point arena pier
What you can find: Petrified whale bone, occasional pieces of agate.
Ease of access: About a 15-foot walk from the parking area. You might have to climb over a few rocks.
Equipment needed: Backpack for specimens
Safety considerations: As always, keep an eye on the ocean.
Where, exactly? From Point Area, just follow Port Road to the end.
Driving down Highway 1 in Mendocino County, you will notice an interesting change in the rocks a few miles north of Manchester. They shift from the dark, crumbly Franciscan Complex rocks to paler sedimentary rocks, with clearly defined layers. The reason for this change? You've just crossed over the San Andreas Fault, and you're now on an entirely different tectonic plate.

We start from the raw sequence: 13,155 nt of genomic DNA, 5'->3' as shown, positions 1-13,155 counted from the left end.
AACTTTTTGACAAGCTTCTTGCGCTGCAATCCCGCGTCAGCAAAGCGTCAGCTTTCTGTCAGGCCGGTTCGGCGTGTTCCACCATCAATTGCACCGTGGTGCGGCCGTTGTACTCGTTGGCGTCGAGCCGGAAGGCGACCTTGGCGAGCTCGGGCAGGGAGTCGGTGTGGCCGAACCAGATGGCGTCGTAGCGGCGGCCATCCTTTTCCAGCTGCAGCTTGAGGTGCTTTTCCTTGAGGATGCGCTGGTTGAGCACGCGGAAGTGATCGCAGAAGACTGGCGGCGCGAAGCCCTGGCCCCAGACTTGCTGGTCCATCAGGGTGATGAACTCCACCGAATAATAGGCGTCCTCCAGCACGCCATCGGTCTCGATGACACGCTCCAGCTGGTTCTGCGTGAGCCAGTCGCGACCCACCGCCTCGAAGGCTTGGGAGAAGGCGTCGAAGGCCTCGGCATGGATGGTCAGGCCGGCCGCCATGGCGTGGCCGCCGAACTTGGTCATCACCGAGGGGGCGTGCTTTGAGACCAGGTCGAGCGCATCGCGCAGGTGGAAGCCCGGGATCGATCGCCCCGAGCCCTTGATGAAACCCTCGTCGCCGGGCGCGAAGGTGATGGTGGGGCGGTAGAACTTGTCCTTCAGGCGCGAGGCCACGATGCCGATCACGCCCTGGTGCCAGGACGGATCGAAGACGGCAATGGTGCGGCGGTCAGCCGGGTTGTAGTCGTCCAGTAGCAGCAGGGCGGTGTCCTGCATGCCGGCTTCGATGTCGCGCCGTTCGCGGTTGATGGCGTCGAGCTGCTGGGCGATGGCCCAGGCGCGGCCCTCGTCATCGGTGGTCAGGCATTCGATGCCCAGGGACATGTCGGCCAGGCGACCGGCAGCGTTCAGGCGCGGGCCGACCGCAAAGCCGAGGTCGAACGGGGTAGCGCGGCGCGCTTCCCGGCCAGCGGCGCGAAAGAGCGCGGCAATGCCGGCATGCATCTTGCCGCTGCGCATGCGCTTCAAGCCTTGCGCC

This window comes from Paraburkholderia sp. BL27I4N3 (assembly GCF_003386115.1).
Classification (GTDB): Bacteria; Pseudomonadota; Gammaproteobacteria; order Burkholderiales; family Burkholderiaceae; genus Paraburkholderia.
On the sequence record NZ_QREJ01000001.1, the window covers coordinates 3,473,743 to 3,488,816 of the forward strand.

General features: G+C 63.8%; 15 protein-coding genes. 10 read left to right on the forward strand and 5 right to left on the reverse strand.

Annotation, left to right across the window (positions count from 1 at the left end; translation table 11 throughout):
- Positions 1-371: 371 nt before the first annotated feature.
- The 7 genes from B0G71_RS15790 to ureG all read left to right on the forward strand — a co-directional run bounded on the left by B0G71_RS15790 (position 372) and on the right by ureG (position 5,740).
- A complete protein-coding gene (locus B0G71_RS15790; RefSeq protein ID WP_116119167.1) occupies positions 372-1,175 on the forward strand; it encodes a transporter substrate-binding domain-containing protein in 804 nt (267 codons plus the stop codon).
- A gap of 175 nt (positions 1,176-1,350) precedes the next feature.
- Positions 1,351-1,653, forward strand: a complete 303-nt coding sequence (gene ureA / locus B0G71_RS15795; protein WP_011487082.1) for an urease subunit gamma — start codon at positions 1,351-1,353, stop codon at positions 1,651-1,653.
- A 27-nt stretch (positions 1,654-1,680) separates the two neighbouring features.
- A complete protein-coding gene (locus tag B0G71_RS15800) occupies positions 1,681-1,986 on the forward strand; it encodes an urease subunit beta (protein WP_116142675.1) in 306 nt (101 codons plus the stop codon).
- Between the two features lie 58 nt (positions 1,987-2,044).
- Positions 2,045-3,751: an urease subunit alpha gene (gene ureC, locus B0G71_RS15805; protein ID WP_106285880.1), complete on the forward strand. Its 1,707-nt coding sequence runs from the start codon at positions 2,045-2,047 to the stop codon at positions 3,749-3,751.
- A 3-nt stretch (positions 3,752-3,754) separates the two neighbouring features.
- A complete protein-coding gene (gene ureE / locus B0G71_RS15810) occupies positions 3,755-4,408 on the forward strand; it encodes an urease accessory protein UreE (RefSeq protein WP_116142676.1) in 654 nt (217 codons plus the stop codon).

In practical terms, sedimentary rocks mean only one thing to the rockhound: look for fossils!
From Point Arena, follow the signs to the Point Arena Pier. Park near the pier, and walk down onto the beach, where careful searching may yield ocean-worn chunks of petrified whale bone, as well as pebble-sized beach agates.
When starting out, it can be good to pick a likely spot and just sit down and look through all the rocks in the vicinity, to make sure you haven't missed anything [although lazy, it can be surprisingly effective. It's surprising how much you can walk by, unless you take the time to look closely].
While you're there, watch for wildlife. They may not be fossilized yet, but there are plenty of seals and assorted sea birds around. But beware the sea gulls, for they will steal your lunch without a shred of mercy or compunction.
And if you look carefully at the cliff faces, you may see thin trickles of black running down them. It is tar, from naturally occurring tar seeps within the rocks.